My neighbors have children. The wife is taking time off while they're young to be a fulltime mom (with stints here and there for freelance architecture work [design stuff she can do on the computer at home]). Her husband is a professor working fulltime. They make many financial sacrifices for their kids (they haven't eaten out in a nice restaurant in the better part of a decade, they forgo luxuries) but they don't expect others to do so. As for children being part of the ongoing maintenence of society, we all have a part in that, but I don't get subsidies because I help people with problems be productive again in their jobs with my solutions -- nor should I. My choice to do what I do/your choice to have kids if you wish. As for firemen, obviously, we all need firemen. I really could do without somebody's loud bratty kid on a plane and in other public places.

Posted by: Amy Alkon at July 31, 2007 5:14 AM

If we're truly in favor of equal rights, shouldn't the question simply be who can put in the best work and the requisite amount of work? Versus those who disappear because they have different priorities?

Shitty employees, both single and married, will always be with us.

Responsible parents need to keep their jobs to pay for their kids - which is a huge motivation for giving their employers good value.

Posted by: Jody Tresidder at July 31, 2007 5:15 AM

I think that's naive. I think it's often motivation for appearing to give their employers good value while coasting on the coattails (and late nights at the office) of single coworkers.

Posted by: Amy Alkon at July 31, 2007 5:24 AM

"I think it's often motivation for appearing to give their employers good value while coasting on the coattails (and late nights at the office) of single coworkers."

Amy,

That's adorably elaborate.

So now we have the canny employer looking for suspicious signs of competence in the employee who is a parent -because it's all a sneaky smokescreen, obviously!

Posted by: Jody Tresidder at July 31, 2007 5:34 AM

Personally I think every boy and girl born should be implanted with contraception devices, this way there is no way in hell anyone could ever have a kid unless ''BOTH'' parents planned for it

Posted by: lujlp at July 31, 2007 5:39 AM

I think it's often motivation for appearing to give their employers good value while coasting on the coattails (and late nights at the office) of single coworkers.

So my one data point, is that there is a worker, who is a friend of mine, not me of course, that keeps pictures of his kids above his desk. The reason is not just that this person loves his kids, but so during those times that the job is unbelievable drudge and the urge to flee overwhelming, this worker can look at these pictures, remember all this shit that's going to fall on him if he is in the next layoff, and get back to work.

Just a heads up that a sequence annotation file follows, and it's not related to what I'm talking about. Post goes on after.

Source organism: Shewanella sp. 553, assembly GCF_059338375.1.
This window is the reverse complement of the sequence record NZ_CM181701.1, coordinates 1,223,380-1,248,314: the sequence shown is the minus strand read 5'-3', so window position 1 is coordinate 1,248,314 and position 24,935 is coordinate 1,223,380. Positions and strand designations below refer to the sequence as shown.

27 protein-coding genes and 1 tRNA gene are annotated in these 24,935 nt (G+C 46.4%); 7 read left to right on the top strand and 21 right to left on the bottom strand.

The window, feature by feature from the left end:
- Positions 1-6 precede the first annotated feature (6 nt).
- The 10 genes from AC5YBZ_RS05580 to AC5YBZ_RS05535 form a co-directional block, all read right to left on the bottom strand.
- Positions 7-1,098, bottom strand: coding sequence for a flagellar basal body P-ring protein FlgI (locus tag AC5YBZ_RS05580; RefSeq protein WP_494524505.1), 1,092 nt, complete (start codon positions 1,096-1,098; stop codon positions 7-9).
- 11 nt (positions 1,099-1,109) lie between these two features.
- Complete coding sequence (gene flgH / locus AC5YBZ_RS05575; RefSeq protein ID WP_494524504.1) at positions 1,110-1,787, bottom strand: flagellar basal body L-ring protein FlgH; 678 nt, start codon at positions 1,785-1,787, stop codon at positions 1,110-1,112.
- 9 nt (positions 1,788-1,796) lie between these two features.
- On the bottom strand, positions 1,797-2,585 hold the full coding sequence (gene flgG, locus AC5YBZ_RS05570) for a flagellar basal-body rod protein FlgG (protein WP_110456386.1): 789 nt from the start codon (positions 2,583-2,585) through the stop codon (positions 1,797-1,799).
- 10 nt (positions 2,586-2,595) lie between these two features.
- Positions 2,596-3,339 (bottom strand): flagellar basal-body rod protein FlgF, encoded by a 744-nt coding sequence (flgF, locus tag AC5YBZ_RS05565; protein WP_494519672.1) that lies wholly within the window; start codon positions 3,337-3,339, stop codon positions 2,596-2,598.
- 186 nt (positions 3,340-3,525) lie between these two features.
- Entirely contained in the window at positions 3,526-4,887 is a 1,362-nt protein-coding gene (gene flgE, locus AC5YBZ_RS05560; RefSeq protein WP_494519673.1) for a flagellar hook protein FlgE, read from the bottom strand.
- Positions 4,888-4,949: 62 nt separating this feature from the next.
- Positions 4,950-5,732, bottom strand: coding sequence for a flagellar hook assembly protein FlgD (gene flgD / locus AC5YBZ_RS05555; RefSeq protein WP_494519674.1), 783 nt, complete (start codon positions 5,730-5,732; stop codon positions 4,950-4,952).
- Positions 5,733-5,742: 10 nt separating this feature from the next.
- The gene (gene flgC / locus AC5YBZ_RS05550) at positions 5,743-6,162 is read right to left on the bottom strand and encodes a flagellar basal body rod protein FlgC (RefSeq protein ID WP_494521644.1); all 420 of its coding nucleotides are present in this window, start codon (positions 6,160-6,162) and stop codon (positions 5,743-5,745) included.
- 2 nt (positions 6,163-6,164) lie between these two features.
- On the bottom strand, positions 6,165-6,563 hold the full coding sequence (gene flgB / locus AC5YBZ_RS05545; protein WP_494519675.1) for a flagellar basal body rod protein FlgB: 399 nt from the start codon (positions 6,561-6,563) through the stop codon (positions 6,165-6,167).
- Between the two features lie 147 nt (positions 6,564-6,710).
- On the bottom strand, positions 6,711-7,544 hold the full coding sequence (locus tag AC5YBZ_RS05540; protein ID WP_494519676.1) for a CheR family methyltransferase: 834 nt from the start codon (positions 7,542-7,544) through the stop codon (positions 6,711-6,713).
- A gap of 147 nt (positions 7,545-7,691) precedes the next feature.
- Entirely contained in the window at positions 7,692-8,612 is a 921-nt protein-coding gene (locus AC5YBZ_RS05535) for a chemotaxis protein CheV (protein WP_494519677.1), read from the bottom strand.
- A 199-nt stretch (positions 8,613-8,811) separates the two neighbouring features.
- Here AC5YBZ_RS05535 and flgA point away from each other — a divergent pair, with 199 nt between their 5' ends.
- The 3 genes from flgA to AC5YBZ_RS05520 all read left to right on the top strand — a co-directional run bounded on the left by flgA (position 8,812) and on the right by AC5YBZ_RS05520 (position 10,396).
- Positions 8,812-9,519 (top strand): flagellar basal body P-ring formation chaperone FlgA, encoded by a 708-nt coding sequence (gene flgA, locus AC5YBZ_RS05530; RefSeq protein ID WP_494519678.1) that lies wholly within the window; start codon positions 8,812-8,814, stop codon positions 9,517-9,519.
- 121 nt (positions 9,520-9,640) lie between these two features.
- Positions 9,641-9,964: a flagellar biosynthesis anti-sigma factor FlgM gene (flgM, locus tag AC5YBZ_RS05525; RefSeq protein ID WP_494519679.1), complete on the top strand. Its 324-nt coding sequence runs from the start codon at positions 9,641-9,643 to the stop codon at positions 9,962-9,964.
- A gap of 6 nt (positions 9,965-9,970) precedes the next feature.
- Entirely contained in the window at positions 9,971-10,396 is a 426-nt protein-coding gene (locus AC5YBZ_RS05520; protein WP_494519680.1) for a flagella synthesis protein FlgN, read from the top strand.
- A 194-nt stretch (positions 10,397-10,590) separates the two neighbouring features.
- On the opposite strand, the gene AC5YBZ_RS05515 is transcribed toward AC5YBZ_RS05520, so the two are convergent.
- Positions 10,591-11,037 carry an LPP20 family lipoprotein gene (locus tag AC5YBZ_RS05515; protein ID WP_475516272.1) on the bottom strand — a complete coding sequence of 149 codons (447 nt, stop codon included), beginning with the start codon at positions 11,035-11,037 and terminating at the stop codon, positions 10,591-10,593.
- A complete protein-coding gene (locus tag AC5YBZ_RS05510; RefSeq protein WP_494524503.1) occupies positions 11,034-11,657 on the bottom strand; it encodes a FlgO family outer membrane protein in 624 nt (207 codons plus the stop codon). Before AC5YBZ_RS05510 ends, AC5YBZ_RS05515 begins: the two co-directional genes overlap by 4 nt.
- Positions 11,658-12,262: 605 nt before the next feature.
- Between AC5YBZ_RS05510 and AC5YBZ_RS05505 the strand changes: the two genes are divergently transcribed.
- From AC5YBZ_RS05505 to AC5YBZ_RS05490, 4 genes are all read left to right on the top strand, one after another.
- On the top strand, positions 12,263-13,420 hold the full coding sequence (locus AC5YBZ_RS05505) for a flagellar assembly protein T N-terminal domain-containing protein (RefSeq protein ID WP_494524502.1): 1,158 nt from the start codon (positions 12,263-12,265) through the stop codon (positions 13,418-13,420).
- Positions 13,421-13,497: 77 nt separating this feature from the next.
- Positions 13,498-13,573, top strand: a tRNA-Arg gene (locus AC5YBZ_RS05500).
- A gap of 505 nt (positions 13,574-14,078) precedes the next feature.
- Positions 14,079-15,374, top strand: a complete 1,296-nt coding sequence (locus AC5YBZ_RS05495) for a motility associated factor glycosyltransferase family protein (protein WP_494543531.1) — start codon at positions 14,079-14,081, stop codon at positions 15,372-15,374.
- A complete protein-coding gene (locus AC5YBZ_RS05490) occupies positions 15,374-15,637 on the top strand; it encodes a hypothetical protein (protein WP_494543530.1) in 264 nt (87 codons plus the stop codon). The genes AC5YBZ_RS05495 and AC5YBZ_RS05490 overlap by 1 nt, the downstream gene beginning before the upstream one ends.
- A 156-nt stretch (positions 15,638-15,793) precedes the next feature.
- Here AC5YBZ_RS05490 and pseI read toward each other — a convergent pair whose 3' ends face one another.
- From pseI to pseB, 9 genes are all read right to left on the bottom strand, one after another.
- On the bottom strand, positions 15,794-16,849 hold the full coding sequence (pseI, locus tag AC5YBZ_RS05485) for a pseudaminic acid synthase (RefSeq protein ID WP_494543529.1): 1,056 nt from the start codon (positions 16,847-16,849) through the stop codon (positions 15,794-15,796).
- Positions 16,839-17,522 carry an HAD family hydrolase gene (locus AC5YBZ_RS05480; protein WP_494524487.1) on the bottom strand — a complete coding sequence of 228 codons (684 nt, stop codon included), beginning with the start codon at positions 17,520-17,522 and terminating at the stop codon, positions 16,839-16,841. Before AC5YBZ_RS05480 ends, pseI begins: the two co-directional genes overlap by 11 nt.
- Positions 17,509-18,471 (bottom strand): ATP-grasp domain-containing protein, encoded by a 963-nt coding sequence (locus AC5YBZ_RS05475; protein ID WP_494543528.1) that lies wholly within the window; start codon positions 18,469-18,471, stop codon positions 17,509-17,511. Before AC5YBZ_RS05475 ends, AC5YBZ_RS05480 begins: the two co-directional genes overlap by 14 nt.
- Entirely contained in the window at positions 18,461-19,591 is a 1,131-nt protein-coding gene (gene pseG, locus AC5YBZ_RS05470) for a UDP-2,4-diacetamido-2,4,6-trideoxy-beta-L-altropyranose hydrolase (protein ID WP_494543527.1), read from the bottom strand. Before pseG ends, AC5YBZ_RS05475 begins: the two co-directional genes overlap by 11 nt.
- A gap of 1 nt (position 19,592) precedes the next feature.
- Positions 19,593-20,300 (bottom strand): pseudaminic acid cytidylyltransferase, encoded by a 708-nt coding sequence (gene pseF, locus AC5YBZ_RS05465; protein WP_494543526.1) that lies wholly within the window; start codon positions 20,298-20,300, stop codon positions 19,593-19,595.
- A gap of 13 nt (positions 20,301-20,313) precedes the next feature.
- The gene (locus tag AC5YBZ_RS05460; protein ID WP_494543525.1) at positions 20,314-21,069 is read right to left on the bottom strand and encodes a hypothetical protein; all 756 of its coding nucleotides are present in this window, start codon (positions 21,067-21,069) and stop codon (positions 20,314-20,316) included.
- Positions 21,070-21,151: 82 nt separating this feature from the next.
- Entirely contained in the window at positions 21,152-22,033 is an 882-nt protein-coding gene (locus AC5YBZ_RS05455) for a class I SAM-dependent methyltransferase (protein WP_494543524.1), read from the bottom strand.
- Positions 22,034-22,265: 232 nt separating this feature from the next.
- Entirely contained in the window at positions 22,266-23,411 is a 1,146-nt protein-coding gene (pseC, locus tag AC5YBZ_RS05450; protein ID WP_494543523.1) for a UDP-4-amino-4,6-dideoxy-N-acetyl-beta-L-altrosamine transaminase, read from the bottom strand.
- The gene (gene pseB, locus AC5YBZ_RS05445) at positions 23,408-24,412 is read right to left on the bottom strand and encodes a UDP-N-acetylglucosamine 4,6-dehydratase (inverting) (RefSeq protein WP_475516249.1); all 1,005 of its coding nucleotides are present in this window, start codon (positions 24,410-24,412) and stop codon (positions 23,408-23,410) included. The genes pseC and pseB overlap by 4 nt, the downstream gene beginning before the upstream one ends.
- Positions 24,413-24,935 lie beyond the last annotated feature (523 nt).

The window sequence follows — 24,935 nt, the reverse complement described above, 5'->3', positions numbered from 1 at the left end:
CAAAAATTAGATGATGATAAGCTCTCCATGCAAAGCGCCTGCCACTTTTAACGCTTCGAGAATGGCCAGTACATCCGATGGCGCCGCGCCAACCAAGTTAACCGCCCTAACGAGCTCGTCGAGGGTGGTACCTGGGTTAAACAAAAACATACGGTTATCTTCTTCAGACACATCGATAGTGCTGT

And regardless of sex, when your coworkers start leaving early to take the kids to soccer -- whether they're mothers or fathers

I will make the gross assumption and say there are two types of jobs these days. Work in which you are absolutely required to be present during certain hours: assembly lines, customer support, surgery, and work in which you are only required to be in good communication with others at any time. Software, technical writing, architecture(?), engineering, .... For many of the latter jobs, the work to be done is a result of joint negotiation between employee and supervisor, or even between employee, other members of the team, and supervisor. Many of these jobs are also classified as "Professional Salaried" and not subject to overtime pay.

In those cases, those leaving early to attend the soccer game may a) already have completed their jointly negotiated tasks, and b) may be working late from home.

(Up until the 90s, it looked like America wanted to move from the first type of job to the second type. With free trade, it seems we are moving from the second kind of job back to the first kind.)

Or what if your partner is gay or lesbian and can't marry you? Well, there is an obvious cure for that.

I have a small problem with this If we're truly in favor of equal rights, shouldn't the question simply be who can put in the best work and the requisite amount of work?. I think that with free trade globalization, that worker job insecurity is such that many many employees are already working many unpaid hours in our own prisoner's dilemna. If we don't get our work done and more, we'll be on the layoff list and jobs in our neck of the woods (5th largest city in the US) are pretty damn rare. I appreciate that you wrote the "requisite amount of work", but I don't think that is how people will be measured. More easily and likely to be measured is "most amount of work." That second type of job I think, is particularly susceptible to this sort of thing. We already are asked for unpaid overtime....

Posted by: jerry at July 31, 2007 5:57 AM

As the image of duckee.jpg slowly painted itself on my screen, what I saw was that someone had buried a dagger up to its haft into the head of what seemed to be a rubber duck's head. Pretty threatening stuff.

Posted by: jerry at July 31, 2007 5:59 AM